County Supervisors ponder changes in seller disclosures
JEROME -- At a meeting held July 29 at Jerome Town Hall, Yavapai County Supervisors Craig Brown, Rowle Simmons, Thomas Thurman, Chip Davis and Jack Smith discussed proposed changes in seller disclosures that would affect home owners and renters.
One legislative proposal would require seller disclosures and rental agreements to state whether the property resides within an area of fire protection.
Currently, reporting parties in some areas may be unaware that fire protection may not be available to them unless contracted prior.
Another proposed change in seller disclosures was the Arizona Department of Environmental Quality's intent to no longer require a Transfer of Ownership Inspection for wastewater facilities such as cesspools and septic systems.
Also discussed by the supervisors were budget issues involving lottery funds, shared sales tax and public pensions.
Public Safety Personnel Retirement System in peril
During the same county supervisor meeting, Fire Chief Scott Freitag of central Yavapai and Chino Valley Fire Districts offered his insight on the Public Safety Personnel Retirement System troubles.
He stated that "for every one firefighter working, two are retired," making it "unsustainable."
According to Freitag, suggestions about moving away from defined benefit plans and towards self-contributing plans do not deal with the legacy costs of previous retirement commitments.
Cities forced into bankruptcy may no longer be held to these defined pension agreements, though he understands that would be a last resort.
Freitag noted that newly-hired firefighters will be working longer and contributing more money towards their retirement than their predecessors.
Legislative proposals affecting Yavapai County
Briefing the county supervisors at the July 29 meeting were Senators Sylvia Allen and Steve Pierce as well as State Representatives Brenda Barton, Noel Campbell, Karen Fann and Bob Thorpe.
The legislators and county supervisors explored legislation effecting land subdivision, mail-in ballots and attorney fees.
Proposed is the elimination of the exception of 36-acre parcels from the definition of subdivided land. This legislation is said to promote sound use of the land and limit lot-splitting. Also discussed was vote-by-mail approval for all elections on a permissive basis by county supervisors.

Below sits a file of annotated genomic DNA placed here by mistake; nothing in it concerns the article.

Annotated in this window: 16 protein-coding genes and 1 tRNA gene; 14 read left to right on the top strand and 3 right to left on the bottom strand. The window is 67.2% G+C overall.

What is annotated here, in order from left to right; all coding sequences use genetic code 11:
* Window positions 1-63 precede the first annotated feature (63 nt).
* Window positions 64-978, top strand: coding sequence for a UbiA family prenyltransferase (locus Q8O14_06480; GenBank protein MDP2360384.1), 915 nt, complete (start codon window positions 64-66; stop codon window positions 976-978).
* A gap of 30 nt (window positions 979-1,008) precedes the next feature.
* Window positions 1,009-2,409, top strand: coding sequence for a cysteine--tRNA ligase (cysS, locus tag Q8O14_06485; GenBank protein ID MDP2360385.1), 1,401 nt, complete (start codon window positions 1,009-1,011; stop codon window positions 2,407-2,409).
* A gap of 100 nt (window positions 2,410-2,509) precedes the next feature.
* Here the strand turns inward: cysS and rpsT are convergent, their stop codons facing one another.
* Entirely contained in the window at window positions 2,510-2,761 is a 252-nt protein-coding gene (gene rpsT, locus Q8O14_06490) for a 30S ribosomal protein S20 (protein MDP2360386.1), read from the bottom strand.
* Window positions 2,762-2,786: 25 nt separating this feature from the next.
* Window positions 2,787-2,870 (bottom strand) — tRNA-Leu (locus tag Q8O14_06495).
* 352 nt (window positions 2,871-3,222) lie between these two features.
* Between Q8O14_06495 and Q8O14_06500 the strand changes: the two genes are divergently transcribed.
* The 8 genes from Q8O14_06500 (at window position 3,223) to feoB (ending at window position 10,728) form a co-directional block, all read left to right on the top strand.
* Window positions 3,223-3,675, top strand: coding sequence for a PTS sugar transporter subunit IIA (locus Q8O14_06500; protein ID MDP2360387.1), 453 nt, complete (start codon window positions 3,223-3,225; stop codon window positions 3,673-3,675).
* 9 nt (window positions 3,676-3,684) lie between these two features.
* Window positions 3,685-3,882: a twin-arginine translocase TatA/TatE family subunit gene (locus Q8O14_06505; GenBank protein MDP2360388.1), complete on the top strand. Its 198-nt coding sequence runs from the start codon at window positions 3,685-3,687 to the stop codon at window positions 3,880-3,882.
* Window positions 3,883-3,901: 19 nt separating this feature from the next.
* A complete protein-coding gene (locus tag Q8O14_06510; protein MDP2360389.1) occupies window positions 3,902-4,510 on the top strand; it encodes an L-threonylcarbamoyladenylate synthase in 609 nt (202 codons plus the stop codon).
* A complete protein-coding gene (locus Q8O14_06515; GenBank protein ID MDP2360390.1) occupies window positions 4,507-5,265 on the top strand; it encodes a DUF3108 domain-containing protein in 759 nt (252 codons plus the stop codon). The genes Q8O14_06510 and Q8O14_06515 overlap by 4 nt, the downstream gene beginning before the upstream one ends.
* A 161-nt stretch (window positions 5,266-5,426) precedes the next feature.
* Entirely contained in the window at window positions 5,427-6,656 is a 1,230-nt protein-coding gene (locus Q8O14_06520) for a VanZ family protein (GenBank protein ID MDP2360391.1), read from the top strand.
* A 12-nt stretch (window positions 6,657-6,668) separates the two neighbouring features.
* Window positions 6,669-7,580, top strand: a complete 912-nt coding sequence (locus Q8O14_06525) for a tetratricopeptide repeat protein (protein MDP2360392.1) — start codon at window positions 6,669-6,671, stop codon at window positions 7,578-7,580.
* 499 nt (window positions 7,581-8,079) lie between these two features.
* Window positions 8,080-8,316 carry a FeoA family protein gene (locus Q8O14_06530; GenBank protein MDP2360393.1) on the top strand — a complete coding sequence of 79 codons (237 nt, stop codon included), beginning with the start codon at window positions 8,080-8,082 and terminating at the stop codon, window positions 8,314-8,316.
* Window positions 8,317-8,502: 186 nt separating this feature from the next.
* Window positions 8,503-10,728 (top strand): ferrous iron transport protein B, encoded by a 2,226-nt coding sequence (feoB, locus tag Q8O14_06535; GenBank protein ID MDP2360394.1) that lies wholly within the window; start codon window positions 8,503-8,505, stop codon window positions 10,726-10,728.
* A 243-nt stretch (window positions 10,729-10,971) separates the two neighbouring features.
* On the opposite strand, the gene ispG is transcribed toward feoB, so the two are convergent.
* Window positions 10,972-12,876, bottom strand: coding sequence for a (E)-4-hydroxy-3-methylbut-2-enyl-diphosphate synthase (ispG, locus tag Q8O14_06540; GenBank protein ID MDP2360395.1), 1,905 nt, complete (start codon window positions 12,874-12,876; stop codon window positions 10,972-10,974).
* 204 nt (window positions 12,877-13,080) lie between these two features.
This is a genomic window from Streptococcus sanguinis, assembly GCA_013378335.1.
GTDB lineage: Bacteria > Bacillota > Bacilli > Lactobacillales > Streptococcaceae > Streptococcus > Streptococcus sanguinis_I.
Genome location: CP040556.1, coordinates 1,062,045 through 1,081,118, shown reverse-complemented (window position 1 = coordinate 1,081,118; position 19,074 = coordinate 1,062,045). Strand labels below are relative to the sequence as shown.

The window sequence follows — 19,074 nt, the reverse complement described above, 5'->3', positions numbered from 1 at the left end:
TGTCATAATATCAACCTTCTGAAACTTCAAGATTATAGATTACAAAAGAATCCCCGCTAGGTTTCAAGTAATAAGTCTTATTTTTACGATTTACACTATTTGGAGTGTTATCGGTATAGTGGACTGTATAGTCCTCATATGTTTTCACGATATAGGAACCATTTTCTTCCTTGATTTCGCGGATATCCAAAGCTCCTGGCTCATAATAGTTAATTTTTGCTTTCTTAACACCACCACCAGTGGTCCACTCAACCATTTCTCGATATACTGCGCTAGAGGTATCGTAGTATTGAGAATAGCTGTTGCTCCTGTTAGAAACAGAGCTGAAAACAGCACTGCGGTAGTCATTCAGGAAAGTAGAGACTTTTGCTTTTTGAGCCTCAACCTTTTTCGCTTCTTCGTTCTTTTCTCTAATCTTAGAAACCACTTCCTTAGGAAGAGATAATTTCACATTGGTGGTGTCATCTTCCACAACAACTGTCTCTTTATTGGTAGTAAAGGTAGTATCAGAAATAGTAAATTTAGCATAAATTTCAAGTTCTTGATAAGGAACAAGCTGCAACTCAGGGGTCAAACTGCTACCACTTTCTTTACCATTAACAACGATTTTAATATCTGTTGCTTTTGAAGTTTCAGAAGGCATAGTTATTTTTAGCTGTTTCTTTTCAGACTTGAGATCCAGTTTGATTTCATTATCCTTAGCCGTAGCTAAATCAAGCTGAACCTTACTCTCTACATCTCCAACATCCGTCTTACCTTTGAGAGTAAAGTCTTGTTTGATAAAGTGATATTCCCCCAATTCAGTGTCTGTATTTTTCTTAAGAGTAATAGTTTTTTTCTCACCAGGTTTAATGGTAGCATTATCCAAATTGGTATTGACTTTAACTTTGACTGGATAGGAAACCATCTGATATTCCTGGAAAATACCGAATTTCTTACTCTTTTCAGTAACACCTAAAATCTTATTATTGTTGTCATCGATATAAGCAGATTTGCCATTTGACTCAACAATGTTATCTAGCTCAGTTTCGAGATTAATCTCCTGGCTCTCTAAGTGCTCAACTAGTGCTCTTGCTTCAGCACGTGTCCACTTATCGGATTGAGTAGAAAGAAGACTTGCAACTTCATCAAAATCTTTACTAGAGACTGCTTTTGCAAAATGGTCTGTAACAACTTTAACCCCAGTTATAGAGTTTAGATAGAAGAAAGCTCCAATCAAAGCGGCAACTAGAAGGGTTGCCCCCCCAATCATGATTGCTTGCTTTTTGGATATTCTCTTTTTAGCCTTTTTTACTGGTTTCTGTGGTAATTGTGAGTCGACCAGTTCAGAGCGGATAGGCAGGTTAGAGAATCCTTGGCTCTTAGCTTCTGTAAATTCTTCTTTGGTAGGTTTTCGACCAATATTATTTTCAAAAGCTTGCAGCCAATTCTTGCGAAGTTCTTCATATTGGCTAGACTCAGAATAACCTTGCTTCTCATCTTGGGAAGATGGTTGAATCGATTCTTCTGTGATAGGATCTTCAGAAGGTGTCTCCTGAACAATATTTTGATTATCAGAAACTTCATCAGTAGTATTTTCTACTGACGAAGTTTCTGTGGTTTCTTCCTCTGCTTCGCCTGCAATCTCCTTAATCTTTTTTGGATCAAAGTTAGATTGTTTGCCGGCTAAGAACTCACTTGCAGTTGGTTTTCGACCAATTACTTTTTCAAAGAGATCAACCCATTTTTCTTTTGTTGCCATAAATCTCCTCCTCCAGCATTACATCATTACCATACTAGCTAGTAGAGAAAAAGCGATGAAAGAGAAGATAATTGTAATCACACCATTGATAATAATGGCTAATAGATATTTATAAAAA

The goal is to select the voting method best-suited for their electors and budgetary needs. Another legislative proposal dealt with attorney fee legislation.
This proposal deals with the problem of governmental entities bearing the cost of attorney fees defending frivolous lawsuits
Drones in the sky and cash inside the car
Among legislation to be introduced by lawmakers are the permitted use of agricultural drones and the protection of assets during police stops.
While attending the Yavapai County Supervisor's Meeting, State Representative Brenda Barton announced that she is seeking legislation permitting the use of drones for agricultural purposes, such as surveying irrigation and fence lines.
Representative Barton said drone use is currently prohibited for commercial use. Also look for legislation from State Representative Bob Thorpe better dealing with the RICO statute allowing police officers to confiscate cash over $10,000 if there is suspicion of drug activity.
Representative Thorpe gave the example of a motorist carrying $15,000 cash to purchase a vehicle from EBay when he was stopped by police.
He was required to forfeit the money until the completion of the adjudication process.